Nathan’s missions with BUM take a bit of a backseat to what’s going on at the school and in Nathan’s personal life in this fourth installment in the Nathan Abercrombie, Accidental Zombie series. He does a few sessions training in doing dead drops and seeing how guard dogs react to him, and there’s a short mission at the end, but the nefarious doings of RABID aren’t as integrated with the two main problems in Nathan’s life right now: the close quarters at school and the stink that seems to be everywhere Nathan goes.
A spoiler: that stink turns out to be Nathan himself. He discovers that the putrid scent he just can’t seem to escape is actually the rotting of his extremities. He’s had to deal with a lot of different problems with his new zombie physiology–his fragile bones that break too easily but are repaired (painfully!) with custom glue, not being able to digest food and having to feign eating around his parents, and having to hide his lack of a heartbeat from medical professionals–but his body rotting is something new and altogether more dangerous. Abigail and Dr. Cushing set about using science to try to find a cure, and even Mookie helps, delving into comic book zombie lore in search of a cure, but will this be the thing that finally does Nathan in?
In the meantime, there’s plenty of school drama–bullies, kids of all ages crammed into one school, and a sabotaged kindergarten pageant–and family drama to keep Nathan on his stinky, rotting toes. Throughout it all, Mookie and Abigail work with Nathan to solve problems and make the world a safer, happier place.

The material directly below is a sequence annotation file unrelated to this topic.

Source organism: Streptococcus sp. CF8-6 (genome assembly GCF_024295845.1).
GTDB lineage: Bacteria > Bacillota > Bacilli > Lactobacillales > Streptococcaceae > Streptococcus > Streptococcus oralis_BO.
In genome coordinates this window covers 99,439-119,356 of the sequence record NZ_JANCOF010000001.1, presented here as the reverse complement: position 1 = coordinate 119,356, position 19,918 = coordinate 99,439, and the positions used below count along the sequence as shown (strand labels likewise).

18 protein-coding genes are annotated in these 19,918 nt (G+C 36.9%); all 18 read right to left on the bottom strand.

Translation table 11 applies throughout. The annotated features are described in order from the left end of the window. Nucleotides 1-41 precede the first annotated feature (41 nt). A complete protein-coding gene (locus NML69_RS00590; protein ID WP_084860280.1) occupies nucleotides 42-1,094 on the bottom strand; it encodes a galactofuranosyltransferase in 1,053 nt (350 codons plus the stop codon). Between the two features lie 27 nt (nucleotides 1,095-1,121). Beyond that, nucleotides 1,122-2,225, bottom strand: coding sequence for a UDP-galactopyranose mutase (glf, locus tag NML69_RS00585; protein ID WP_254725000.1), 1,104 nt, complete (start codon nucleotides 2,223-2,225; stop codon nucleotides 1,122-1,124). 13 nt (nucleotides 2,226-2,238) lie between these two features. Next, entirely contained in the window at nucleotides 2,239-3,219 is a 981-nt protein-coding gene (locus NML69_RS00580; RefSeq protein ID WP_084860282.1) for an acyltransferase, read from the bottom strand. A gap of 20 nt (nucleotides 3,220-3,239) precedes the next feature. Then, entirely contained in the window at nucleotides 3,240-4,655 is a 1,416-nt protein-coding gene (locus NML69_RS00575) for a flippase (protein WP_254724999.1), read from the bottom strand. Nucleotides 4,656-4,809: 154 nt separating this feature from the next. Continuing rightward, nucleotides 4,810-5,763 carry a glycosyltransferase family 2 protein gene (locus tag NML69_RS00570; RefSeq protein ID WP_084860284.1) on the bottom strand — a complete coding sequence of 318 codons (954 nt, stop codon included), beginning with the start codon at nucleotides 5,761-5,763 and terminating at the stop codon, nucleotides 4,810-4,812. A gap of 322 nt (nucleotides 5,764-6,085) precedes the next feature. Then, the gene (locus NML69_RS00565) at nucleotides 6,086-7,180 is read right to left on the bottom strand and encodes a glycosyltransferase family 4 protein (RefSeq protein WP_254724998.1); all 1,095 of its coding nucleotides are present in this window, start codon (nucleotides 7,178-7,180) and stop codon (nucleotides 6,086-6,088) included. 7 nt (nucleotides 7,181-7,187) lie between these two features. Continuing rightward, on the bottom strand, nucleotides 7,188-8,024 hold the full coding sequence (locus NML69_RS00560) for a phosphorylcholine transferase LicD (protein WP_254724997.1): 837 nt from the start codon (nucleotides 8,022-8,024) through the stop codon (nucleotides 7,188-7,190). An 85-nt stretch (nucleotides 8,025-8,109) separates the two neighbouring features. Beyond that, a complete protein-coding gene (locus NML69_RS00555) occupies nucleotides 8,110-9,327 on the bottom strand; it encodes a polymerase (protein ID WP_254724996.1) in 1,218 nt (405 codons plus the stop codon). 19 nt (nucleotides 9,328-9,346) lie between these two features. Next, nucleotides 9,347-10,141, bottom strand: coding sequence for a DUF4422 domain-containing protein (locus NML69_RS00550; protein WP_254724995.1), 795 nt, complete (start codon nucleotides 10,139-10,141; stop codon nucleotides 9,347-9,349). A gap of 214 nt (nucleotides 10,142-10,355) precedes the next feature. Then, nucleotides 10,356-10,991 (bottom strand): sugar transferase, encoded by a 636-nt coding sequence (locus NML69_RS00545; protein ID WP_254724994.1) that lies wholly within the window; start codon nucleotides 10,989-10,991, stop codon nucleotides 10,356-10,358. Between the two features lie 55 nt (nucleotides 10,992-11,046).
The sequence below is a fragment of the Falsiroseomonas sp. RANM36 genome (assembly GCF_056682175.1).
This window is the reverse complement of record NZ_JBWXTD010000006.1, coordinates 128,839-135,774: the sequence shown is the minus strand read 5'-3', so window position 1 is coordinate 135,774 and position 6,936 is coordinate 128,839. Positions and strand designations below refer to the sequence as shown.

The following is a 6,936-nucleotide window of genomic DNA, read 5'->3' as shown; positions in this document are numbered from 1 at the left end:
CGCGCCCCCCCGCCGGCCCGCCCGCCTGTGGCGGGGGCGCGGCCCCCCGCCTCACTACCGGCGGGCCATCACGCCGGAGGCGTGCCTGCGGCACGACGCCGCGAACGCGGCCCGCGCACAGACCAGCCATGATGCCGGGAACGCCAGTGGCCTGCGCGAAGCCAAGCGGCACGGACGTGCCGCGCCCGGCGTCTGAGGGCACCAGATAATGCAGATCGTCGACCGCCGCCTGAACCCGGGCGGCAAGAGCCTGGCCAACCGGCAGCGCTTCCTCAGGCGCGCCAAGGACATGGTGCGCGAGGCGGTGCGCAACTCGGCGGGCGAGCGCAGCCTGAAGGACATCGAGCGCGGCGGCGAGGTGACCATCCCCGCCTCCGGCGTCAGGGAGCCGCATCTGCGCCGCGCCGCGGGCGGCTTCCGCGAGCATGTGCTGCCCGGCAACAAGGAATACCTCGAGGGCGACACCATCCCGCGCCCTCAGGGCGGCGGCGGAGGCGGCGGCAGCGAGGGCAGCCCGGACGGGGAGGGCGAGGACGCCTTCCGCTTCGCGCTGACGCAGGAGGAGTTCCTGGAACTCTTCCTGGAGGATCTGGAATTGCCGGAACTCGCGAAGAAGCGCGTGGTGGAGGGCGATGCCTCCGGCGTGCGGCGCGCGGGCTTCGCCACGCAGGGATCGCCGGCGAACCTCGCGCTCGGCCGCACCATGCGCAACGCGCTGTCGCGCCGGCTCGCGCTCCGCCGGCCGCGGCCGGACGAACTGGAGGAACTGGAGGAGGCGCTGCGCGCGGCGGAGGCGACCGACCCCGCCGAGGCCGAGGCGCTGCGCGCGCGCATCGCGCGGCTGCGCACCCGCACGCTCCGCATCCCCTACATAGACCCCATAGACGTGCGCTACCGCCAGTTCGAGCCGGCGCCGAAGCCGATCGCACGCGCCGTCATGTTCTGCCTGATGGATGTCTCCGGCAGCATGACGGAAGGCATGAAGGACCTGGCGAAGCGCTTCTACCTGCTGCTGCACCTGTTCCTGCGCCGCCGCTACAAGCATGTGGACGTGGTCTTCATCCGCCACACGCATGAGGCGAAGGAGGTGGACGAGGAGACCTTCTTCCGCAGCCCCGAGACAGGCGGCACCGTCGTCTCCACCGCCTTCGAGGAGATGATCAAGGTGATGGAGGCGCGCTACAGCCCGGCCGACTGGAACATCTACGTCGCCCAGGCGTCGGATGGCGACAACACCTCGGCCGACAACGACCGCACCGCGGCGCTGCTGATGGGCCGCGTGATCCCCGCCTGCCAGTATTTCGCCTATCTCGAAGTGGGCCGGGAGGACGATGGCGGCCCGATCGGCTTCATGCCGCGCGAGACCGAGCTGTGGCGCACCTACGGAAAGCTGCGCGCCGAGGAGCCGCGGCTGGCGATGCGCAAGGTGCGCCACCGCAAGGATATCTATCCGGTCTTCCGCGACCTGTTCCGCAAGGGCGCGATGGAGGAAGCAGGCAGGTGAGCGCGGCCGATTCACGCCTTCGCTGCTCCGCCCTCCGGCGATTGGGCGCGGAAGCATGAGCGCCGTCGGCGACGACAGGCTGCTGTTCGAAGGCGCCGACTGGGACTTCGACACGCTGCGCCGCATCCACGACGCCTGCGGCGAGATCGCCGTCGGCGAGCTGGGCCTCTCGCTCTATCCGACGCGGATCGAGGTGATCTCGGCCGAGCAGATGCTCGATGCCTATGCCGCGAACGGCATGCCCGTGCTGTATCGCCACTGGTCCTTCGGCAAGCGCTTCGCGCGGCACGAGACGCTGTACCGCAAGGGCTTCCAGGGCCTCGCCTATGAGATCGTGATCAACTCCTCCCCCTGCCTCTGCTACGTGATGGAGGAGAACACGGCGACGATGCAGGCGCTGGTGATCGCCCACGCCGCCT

As in the first three books, this fourth of five books offers plenty of gross-out humor. Nathan’s stink is described in particular detail, and Mookie is always on hand for some sort of bodily function in the face of danger. The vomit levels were especially ramped up in this book–there’s even a double-puking-gym-teachers scene–and Nathan’s mission with BUM has him swimming through massive piles of trash. All of this delightfully gross humor is supplemented with wry observations, puns, and a touch of slapstick that will keep older elementary and younger middle school readers gagging and giggling.